“The world’s most valuable resource is no longer oil, but data” – this was the quote which appeared in an article published by the Economist in May 2017. At first glance, it might appear to represent another anecdote, oversimplifying the opportunities made available through the introduction of Big Data.
Upon further inspection, however, this revealed a more important consideration: the responsibility of owning and managing vast quantities of personal information. This led to the introduction of the General Data Protection Regulation (GDPR), which has now been in place since 25th May 2018. GDPR has, nominally been perceived by businesses within the UK as nothing more than a cost to their business. What if, however, this was not only a cost to businesses but also an opportunity?
Implications of GDPR
The idea that GDPR is actually an opportunity for both large companies and SMEs alike can at first be surprising. Businesses need to understand what personal information they hold, how to suitably delete it and ultimately stay compliant; considered on its own – this is a challenging (expensive) prospect. Why? For the simple reason that erasing data from the internet is not as simple as it sounds.
According to a report published by McKinsey, in a survey of 60 major European companies, 45% admitted that they would need to make significant investments in basic tools to comply with GDPR requirements. Many SMEs across the UK are not so lucky – the majority simply do not have access to the funds required to invest in new tools and thus have to rely on in-house or subcontracted developers to stay compliant which ultimately creates an environment where the remaining data-sets are monitored by appropriate levels of cyber-security.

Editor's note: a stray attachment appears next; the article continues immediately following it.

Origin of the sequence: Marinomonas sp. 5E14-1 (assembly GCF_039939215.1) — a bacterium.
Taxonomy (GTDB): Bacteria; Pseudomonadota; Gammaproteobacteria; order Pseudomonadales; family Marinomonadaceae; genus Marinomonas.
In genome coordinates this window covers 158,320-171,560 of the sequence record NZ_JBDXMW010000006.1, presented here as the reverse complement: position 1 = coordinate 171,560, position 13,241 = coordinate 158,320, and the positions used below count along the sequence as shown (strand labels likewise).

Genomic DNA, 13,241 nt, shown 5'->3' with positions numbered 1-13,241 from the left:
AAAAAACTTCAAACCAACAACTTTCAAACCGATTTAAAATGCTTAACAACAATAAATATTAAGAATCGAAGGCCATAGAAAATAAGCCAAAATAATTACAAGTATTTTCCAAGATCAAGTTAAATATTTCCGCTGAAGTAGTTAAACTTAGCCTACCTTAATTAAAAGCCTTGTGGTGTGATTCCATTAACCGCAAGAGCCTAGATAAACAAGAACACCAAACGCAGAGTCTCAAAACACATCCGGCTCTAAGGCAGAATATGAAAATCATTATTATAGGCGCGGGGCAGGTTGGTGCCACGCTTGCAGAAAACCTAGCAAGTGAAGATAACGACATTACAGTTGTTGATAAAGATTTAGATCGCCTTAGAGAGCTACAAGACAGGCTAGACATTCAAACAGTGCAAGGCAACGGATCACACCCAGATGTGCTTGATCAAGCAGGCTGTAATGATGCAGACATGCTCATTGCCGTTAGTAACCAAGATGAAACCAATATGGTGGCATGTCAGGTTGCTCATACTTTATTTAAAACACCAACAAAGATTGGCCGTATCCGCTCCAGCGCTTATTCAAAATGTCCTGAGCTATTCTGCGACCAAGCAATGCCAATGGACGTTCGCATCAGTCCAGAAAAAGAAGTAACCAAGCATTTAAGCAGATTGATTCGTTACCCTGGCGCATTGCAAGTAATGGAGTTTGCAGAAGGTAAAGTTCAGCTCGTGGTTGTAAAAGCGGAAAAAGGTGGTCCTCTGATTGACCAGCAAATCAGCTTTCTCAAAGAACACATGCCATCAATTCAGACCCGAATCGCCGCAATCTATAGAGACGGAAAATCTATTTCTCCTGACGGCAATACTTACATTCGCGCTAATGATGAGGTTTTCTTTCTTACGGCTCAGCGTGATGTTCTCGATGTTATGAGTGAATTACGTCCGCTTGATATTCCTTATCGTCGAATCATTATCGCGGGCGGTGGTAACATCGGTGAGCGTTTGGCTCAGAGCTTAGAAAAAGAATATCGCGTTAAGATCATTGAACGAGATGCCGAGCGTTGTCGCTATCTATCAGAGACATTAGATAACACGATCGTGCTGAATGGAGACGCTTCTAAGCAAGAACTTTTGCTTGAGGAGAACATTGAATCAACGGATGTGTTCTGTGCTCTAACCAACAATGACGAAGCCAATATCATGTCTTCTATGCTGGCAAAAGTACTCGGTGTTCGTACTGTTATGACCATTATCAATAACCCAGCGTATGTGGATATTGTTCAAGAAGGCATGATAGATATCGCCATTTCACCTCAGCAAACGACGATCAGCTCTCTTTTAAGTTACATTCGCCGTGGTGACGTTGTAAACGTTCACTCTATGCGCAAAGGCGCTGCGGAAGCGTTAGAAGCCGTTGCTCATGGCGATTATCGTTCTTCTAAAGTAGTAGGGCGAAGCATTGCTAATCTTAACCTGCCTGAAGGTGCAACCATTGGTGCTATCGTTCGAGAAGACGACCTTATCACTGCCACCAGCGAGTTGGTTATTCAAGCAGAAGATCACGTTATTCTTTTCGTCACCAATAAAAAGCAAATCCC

Softening the blow
One of the less obvious and yet most effective ways to offset these costs is through the R&D Tax Credit scheme – a scheme so underused, that HMRC owe’s Britain’s small businesses a staggering £84bn in backdated Research & Development tax relief.
HMRC rewards companies for overcoming technical challenges, such as the process of becoming GDPR compliant. Simply put, the more costs they incur, the greater the benefit. When considered from this perspective and looked at with the help of a specialist, GDPR becomes an opportunity to optimise your existing R&D claim or submit a fresh one.
Leyton currently process one in every ten R&D Tax Credit claims in the UK and have been claiming on GDPR compliance for nearly 12 months. If you have had to change the way you operate as a result of GDPR, do not hesitate to visit our website and contact us. It’s your job to be compliant; it’s our job to soften the blow.
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